Recently gold mining stocks were extremely depressed to 2008 prices while the gold metal remains much higher than 2008 prices. The last few days, almost overnight, the sentiment has improved and now everyone is starting to jump on board the GDX train and turning much more constructive. The same will occur with the iron ore and coal stocks as sentiment extremes cannot last forever and we have passed the point of ridiculous.

    Coal Prices Will Rebound As Well

    I need to add a quick comment on coal prices. With the rebound in natural gas prices, one would expect some switching by utilities back to coal, but so far coal shipments remain depressed. This lag has also depressed the price of CLF because the company has metallurgical coal in addition to the iron ore mines. When liquefied natural gas (NYSEMKT:LNG) starts shipping out of this country in 2015, natural gas prices will get a big lift, which will cause coal prices to rise substantially. If coal prices rebound a bit, this stock will trade at $30 just based on the coal operations. Add if it trades another $30 dollars based on the iron ore operations, it is not hard to see a stock price of $60 by 2015, it not sooner.

    Conclusion

    It is no time to panic. We are surely very close to a bottom, as the bearish sentiment is so thick, you can cut it with a knife. Markets top when they run out of buyers. When every who wanted to buy has done so, prices plummet. Prices bottom when we run out of sellers. With the recent price action, the bottom can't be far off. There is something that I call the "puke factor" or "pf". It is very high right now. It is that feeling you get in the pit of your stomach when you are long and wrong. You are ready to puke and get out of the stock at any price. Right now the urge for diehard bulls to regurgitate their stocks is extremely strong. So, as I enjoy my weekend, I will take solace in the fact that the upward price movement potential far exceeds the downward movement potential. CLF will not go to zero and no one is predicting a move as low as even $6 under any scenario, since book value is $32.49 per share. But if it could drop to $6 that is a $12 drop from the current $18 price. A move to $60 is a $42 increase from $18 so there is 3 1/2 times more upward potential vs. downward potential. Personally I will be shocked if we ever trade as low as $12 with $15 the most likely worst case price scenario. If $15 is the bottom, that is $42 of gain vs. a $3 risk to the downside. I will take those odds any day!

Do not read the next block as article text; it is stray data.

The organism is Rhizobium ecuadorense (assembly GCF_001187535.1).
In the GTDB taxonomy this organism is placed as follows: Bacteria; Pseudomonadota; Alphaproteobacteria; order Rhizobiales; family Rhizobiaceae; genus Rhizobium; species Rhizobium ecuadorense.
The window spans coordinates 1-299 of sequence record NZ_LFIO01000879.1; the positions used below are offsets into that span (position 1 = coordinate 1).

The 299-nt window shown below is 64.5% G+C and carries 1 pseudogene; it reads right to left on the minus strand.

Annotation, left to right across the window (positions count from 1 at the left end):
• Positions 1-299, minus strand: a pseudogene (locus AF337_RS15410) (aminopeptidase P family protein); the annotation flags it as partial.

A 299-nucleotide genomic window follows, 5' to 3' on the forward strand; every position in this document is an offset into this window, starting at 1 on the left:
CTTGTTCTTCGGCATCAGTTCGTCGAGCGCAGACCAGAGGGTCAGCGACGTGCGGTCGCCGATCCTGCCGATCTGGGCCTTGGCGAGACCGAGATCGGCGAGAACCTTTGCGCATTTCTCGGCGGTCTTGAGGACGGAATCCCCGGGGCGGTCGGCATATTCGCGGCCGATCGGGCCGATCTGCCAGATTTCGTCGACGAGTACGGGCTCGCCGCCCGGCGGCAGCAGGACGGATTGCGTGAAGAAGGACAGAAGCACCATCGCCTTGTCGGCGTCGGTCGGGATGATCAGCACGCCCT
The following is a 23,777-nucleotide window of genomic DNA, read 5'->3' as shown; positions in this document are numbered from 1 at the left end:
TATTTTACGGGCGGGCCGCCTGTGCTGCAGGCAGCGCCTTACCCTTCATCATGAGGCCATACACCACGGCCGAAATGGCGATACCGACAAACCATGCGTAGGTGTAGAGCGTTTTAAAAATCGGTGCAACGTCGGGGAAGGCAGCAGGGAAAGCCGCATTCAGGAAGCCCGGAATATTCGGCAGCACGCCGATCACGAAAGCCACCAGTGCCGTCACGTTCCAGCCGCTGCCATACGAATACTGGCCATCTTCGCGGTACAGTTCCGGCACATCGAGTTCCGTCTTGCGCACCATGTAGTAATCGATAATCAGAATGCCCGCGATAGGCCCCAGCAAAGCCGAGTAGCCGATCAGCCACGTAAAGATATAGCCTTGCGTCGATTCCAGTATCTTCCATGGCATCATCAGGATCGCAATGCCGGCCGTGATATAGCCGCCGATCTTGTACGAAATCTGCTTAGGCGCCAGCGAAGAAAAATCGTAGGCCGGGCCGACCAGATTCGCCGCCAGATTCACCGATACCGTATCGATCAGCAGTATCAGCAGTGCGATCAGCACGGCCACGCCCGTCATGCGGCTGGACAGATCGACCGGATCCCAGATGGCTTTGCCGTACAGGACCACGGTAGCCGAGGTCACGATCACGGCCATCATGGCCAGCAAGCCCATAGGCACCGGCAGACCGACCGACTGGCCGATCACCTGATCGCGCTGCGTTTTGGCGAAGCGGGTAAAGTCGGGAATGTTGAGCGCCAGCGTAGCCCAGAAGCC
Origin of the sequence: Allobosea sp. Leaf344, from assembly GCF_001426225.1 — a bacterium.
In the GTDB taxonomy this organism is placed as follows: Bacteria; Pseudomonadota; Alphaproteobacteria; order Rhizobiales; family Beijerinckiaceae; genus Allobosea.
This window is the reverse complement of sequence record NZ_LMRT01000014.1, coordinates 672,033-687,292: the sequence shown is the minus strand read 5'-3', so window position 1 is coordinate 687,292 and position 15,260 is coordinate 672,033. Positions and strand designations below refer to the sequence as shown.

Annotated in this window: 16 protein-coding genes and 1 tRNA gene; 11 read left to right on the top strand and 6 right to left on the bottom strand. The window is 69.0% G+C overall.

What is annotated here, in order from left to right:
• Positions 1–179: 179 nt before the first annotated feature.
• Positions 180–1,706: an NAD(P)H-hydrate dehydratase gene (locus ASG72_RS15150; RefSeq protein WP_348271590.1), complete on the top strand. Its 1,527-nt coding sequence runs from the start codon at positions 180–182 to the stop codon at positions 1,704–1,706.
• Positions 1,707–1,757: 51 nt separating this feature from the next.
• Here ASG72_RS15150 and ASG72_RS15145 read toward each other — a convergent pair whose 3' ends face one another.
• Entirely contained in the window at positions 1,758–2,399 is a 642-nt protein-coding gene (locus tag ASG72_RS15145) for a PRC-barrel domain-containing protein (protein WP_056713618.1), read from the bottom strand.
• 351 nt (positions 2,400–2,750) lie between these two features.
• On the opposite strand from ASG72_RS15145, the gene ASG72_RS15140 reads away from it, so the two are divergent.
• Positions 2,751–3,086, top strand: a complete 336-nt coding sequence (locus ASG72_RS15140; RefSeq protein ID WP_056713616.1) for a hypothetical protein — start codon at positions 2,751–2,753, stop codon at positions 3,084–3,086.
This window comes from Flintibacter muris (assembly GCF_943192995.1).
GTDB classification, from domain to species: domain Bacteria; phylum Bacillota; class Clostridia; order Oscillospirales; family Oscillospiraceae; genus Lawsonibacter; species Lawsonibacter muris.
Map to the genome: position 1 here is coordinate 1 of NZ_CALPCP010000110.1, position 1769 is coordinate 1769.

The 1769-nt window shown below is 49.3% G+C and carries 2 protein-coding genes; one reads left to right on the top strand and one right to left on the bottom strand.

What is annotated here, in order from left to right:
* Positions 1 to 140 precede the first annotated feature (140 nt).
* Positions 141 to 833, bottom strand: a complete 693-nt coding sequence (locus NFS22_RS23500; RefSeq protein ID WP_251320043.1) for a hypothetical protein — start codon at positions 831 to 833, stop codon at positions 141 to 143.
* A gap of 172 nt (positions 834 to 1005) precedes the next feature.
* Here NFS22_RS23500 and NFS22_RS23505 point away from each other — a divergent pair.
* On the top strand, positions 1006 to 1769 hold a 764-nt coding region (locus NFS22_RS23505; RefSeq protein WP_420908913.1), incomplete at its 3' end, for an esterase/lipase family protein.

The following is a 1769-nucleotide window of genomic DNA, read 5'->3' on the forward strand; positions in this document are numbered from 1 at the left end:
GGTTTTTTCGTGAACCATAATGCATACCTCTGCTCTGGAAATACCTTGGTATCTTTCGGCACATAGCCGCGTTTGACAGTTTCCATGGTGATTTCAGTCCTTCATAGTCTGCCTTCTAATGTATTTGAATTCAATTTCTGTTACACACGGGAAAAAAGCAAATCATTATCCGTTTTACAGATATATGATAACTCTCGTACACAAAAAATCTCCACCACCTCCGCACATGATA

Disclosure: I am long CLF.

    Stocks: CLF
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Comments (2)
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  • Mktneutralhedger
    , contributor
    Comments (1361) | Send Message
     
    Being a little more conservative I think VALE is giving the same exposure with little less volatility. Don't you think?
    I am checking spreads of CLF corporates. Quite large. I will use the panic around Fed tapering to grab some.
    5 Jun 2013, 06:42 AM Reply Like
  • Robert Edwards
    , contributor
    Comments (584) | Send Message
     
    Author’s reply » If you go to yahoo.com and click on finance, you can put up a chart of VALE against CLF and look at different time frames. Vale did not fall as much as CLF did early on because it is a safer play. However, as CLF bottomed just under 17, and is now holding support above 18, VALE is making up for lost time and falling to new lows. CLF hit bottom first and should move out of the bottom first as well. I believe CLF is the best leveraged play and under 20, there is not that much risk based on the book value of CLF. Also, CLF has greater volatility both up and down so you get more pop for your money invested. Buy small at low prices and expect to buy back again lower, while taking partial profits on all rallies. I still prefer CLF to VALE based on a better looking chart formation over the last 60 days, but both should bottom shortly. Iron ore prices should bottom at 100 and move back to 130 to 140 by the end of the year and should approach 150 in 2014, and by the fall these stocks should begin to be one of the best performers on the board.
    5 Jun 2013, 04:19 PM Reply Like